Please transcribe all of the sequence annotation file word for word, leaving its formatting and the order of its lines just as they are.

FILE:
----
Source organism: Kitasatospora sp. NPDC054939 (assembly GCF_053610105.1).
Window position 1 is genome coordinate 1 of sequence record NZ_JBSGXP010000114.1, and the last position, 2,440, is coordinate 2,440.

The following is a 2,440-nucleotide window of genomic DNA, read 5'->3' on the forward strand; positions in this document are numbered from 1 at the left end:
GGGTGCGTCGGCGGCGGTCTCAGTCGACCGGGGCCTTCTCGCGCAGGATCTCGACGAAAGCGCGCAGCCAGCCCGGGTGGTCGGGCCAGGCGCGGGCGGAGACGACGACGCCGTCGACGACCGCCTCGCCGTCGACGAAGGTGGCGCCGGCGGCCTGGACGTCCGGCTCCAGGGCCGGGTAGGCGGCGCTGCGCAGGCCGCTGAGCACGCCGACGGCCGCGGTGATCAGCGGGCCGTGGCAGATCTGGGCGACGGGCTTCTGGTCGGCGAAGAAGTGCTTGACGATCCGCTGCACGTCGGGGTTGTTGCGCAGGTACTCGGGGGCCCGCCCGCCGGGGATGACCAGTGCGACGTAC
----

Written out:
Source organism: Kitasatospora sp. NPDC054939 (assembly GCF_053610105.1).
Window position 1 is genome coordinate 1 of sequence record NZ_JBSGXP010000114.1, and the last position, 2,440, is coordinate 2,440.

The following is a 2,440-nucleotide window of genomic DNA, read 5'->3' on the forward strand; positions in this document are numbered from 1 at the left end:
GGGTGCGTCGGCGGCGGTCTCAGTCGACCGGGGCCTTCTCGCGCAGGATCTCGACGAAAGCGCGCAGCCAGCCCGGGTGGTCGGGCCAGGCGCGGGCGGAGACGACGACGCCGTCGACGACCGCCTCGCCGTCGACGAAGGTGGCGCCGGCGGCCTGGACGTCCGGCTCCAGGGCCGGGTAGGCGGCGCTGCGCAGGCCGCTGAGCACGCCGACGGCCGCGGTGATCAGCGGGCCGTGGCAGATCTGGGCGACGGGCTTCTGGTCGGCGAAGAAGTGCTTGACGATCCGCTGCACGTCGGGGTTGTTGCGCAGGTACTCGGGGGCCCGCCCGCCGGGGATGACCAGTGCGACGTAC